Thai king speaks for 1st time in political crisis
Thailand`s ailing king spoke Monday for the first time since his country`s political chaos began, but failed to directly address the sometimes violent crisis that has paralyzed Bangkok.
Bangkok: Thailand`s ailing king spoke Monday for the first time since his country`s political chaos began, but failed to directly address the sometimes violent crisis that has paralyzed Bangkok.
Many in the country had seen the revered monarch as the best hope for peacefully resolving the standoff.
But addressing newly appointed judges from the hospital where he has been for more than seven months, King Bhumibol Adulyadej spoke vaguely, leaving his comments open to interpretation.
The 82-year-old king said the judges should set an example by performing their duties well.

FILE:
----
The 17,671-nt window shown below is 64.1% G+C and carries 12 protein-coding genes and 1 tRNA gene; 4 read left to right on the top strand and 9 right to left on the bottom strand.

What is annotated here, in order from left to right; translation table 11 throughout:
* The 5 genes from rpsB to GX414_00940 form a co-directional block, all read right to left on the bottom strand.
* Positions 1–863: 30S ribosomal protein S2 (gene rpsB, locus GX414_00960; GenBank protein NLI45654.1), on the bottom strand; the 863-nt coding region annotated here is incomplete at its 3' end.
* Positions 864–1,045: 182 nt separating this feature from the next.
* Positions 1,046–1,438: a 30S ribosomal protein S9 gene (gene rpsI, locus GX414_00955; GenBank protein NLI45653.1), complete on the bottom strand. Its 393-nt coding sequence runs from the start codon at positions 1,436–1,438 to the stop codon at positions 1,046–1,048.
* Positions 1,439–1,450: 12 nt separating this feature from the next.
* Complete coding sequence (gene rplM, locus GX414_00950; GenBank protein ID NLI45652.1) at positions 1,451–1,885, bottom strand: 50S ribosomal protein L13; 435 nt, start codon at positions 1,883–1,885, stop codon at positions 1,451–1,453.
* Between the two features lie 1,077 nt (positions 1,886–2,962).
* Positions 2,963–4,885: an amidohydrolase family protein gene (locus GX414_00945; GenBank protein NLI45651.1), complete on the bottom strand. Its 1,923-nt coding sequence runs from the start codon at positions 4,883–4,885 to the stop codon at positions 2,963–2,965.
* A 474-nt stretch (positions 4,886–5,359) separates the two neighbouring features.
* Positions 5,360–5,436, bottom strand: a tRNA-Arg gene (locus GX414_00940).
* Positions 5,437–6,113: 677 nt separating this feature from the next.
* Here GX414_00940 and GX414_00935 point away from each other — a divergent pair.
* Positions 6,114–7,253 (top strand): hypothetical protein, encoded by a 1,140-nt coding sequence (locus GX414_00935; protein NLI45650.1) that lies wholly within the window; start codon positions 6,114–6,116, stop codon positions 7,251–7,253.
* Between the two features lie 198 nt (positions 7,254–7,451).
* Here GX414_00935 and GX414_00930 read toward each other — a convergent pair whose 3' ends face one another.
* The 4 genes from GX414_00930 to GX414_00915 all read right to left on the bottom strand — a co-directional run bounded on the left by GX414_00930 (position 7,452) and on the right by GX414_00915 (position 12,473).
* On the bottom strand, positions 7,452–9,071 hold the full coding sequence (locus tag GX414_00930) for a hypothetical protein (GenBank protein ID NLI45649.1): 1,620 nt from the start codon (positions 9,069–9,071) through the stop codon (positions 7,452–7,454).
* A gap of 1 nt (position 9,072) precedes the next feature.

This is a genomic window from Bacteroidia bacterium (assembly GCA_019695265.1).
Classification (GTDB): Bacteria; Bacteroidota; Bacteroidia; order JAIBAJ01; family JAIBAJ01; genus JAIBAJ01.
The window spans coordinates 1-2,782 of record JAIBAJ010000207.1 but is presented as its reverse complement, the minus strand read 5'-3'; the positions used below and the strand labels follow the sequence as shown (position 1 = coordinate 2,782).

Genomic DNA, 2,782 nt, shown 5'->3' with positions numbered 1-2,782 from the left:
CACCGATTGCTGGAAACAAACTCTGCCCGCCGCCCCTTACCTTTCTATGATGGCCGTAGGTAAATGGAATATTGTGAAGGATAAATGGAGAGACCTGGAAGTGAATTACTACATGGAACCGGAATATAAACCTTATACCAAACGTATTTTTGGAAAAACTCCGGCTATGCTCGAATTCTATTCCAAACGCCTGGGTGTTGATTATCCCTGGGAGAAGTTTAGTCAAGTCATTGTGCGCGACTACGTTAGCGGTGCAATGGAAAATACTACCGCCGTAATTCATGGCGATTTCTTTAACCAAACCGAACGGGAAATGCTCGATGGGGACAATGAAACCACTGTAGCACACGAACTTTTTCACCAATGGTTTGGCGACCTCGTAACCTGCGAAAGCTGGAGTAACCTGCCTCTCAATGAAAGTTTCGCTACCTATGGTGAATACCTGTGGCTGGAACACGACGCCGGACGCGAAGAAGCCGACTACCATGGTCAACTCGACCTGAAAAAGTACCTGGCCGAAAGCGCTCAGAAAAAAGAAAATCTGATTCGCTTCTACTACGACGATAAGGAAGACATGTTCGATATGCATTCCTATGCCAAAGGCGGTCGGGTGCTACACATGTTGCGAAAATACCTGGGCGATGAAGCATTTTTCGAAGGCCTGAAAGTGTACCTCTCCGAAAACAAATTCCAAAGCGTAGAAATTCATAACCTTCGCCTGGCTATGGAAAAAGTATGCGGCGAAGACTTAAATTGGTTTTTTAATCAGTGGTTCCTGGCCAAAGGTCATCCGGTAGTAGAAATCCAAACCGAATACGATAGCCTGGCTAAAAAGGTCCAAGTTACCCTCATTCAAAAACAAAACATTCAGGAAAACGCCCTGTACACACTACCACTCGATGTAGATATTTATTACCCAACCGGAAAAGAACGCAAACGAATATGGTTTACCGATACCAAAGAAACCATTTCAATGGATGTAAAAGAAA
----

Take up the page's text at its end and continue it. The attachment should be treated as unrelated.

"It will show that there are officials in the country who perform their duties with strong, clear will and are determined to maintain stability in the country," he said. "This will give people the determination to perform their own duties as well."
The government has been accused of failing to keep order when faced with the militant protesters.
The US-born Bhumibol, the world`s longest reigning monarch, stepped in to stop bloodshed during a student uprising in 1973 and again during antimilitary street protests in 1992. Both events lasted just days.
The monarch has been hospitalized since Sept. 19, when he was admitted with fatigue and loss of appetite. The palace has said he is recovering from a lung inflammation, but not explained why he has been hospitalized for so long.